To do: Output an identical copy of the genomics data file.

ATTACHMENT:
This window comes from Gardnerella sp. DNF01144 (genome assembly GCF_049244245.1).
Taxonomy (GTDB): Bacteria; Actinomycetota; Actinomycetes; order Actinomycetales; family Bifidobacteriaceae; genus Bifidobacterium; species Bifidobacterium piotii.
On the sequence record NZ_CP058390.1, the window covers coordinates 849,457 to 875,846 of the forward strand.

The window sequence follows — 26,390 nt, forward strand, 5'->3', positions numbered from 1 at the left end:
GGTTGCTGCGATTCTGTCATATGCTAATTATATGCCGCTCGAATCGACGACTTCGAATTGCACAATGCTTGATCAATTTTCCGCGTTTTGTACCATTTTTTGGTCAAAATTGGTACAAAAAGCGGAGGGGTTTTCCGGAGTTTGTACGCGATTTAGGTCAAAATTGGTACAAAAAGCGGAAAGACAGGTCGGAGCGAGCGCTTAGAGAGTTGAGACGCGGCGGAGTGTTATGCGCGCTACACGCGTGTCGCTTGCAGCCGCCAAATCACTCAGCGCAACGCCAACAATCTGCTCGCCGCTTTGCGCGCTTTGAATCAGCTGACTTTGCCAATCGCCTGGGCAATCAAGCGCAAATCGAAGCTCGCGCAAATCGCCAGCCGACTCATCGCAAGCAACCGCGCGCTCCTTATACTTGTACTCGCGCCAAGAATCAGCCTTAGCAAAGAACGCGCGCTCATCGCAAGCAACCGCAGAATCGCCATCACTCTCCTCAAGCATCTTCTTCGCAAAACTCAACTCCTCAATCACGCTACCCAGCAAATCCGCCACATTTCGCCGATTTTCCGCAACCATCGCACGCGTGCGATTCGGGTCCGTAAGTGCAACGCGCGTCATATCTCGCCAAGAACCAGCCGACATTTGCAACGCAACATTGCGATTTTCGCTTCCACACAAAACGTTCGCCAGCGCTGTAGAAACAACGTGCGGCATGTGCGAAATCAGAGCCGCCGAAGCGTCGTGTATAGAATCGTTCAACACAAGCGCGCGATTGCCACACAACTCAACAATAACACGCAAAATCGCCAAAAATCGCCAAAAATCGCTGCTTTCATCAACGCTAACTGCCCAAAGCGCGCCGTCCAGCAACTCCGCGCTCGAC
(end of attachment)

This window comes from Gardnerella sp. DNF01144 (genome assembly GCF_049244245.1).
Taxonomy (GTDB): Bacteria; Actinomycetota; Actinomycetes; order Actinomycetales; family Bifidobacteriaceae; genus Bifidobacterium; species Bifidobacterium piotii.
On the sequence record NZ_CP058390.1, the window covers coordinates 849,457 to 875,846 of the forward strand.

The window sequence follows — 26,390 nt, forward strand, 5'->3', positions numbered from 1 at the left end:
GGTTGCTGCGATTCTGTCATATGCTAATTATATGCCGCTCGAATCGACGACTTCGAATTGCACAATGCTTGATCAATTTTCCGCGTTTTGTACCATTTTTTGGTCAAAATTGGTACAAAAAGCGGAGGGGTTTTCCGGAGTTTGTACGCGATTTAGGTCAAAATTGGTACAAAAAGCGGAAAGACAGGTCGGAGCGAGCGCTTAGAGAGTTGAGACGCGGCGGAGTGTTATGCGCGCTACACGCGTGTCGCTTGCAGCCGCCAAATCACTCAGCGCAACGCCAACAATCTGCTCGCCGCTTTGCGCGCTTTGAATCAGCTGACTTTGCCAATCGCCTGGGCAATCAAGCGCAAATCGAAGCTCGCGCAAATCGCCAGCCGACTCATCGCAAGCAACCGCGCGCTCCTTATACTTGTACTCGCGCCAAGAATCAGCCTTAGCAAAGAACGCGCGCTCATCGCAAGCAACCGCAGAATCGCCATCACTCTCCTCAAGCATCTTCTTCGCAAAACTCAACTCCTCAATCACGCTACCCAGCAAATCCGCCACATTTCGCCGATTTTCCGCAACCATCGCACGCGTGCGATTCGGGTCCGTAAGTGCAACGCGCGTCATATCTCGCCAAGAACCAGCCGACATTTGCAACGCAACATTGCGATTTTCGCTTCCACACAAAACGTTCGCCAGCGCTGTAGAAACAACGTGCGGCATGTGCGAAATCAGAGCCGCCGAAGCGTCGTGTATAGAATCGTTCAACACAAGCGCGCGATTGCCACACAACTCAACAATAACACGCAAAATCGCCAAAAATCGCCAAAAATCGCTGCTTTCATCAACGCTAACTGCCCAAAGCGCGCCGTCCAGCAACTCCGCGCTCGAC